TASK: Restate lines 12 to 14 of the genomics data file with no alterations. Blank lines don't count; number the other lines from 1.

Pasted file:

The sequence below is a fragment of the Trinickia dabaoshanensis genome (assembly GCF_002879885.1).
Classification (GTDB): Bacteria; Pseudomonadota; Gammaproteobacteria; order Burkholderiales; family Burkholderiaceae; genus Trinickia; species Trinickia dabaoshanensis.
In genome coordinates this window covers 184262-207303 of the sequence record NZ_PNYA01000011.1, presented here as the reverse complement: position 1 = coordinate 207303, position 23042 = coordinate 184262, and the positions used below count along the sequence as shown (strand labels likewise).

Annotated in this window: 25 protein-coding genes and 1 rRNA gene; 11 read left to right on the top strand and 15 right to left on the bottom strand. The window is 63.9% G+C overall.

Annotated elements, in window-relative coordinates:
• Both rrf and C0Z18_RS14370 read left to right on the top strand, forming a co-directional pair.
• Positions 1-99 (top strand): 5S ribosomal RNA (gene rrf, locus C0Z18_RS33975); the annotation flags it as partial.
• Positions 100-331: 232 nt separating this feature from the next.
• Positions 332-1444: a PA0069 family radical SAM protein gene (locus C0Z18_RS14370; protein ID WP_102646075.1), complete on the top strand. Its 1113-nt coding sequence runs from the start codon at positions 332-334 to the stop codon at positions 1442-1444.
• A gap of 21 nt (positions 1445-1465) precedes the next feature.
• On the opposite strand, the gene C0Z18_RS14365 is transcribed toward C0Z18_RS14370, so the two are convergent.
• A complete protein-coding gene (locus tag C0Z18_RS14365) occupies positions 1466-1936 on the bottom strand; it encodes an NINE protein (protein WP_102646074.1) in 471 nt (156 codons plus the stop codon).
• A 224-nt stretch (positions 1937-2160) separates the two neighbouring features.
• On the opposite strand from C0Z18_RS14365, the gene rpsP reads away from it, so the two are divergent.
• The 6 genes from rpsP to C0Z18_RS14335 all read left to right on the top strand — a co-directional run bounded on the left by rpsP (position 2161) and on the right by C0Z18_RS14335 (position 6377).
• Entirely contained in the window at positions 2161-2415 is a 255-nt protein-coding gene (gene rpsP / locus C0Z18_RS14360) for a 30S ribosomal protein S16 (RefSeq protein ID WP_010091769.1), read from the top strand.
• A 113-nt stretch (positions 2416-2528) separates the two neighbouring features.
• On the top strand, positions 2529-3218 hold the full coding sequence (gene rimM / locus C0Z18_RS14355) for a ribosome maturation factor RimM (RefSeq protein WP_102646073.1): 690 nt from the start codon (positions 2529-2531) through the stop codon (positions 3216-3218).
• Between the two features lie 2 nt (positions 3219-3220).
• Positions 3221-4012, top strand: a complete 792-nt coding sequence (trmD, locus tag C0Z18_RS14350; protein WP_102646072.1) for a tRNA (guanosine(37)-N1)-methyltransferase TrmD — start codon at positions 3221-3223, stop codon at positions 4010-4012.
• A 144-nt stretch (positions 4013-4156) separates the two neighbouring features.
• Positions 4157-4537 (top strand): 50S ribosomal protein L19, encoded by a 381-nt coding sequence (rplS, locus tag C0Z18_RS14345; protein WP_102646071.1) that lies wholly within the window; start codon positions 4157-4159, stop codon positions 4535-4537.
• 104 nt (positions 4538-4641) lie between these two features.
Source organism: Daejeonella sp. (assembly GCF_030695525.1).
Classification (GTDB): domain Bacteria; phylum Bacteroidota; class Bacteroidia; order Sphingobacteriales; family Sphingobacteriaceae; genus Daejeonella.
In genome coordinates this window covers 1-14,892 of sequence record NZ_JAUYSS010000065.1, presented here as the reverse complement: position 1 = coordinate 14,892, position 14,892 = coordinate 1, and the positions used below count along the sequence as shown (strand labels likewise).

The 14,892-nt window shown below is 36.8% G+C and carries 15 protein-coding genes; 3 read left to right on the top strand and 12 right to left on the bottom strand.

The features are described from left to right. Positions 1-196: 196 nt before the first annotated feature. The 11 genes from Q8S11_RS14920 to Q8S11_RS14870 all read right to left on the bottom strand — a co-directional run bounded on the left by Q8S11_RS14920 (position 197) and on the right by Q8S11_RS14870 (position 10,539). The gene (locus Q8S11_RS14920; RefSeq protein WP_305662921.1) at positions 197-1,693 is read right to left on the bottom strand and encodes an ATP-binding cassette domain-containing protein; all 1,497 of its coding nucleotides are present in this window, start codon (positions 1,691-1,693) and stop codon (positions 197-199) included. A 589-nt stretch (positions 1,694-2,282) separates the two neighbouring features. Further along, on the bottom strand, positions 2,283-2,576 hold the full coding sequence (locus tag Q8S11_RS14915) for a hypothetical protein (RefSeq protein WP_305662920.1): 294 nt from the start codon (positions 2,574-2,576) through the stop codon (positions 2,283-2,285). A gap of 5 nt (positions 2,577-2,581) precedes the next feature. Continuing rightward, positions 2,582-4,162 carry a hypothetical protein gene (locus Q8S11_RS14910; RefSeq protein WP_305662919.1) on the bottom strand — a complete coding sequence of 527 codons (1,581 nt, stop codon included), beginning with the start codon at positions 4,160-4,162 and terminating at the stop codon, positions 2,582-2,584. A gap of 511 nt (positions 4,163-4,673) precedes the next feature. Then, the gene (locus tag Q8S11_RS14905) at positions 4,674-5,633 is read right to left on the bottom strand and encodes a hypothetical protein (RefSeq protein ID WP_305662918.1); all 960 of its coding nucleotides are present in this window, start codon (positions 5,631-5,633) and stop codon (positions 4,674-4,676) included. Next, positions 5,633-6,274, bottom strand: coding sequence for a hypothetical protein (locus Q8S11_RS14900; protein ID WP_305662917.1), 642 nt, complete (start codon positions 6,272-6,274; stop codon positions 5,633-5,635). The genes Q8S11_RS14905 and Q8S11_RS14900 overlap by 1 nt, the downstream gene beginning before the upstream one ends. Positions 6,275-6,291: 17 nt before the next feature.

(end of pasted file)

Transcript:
• A complete protein-coding gene (locus tag C0Z18_RS14365) occupies positions 1466-1936 on the bottom strand; it encodes an NINE protein (protein WP_102646074.1) in 471 nt (156 codons plus the stop codon).
• A 224-nt stretch (positions 1937-2160) separates the two neighbouring features.
• On the opposite strand from C0Z18_RS14365, the gene rpsP reads away from it, so the two are divergent.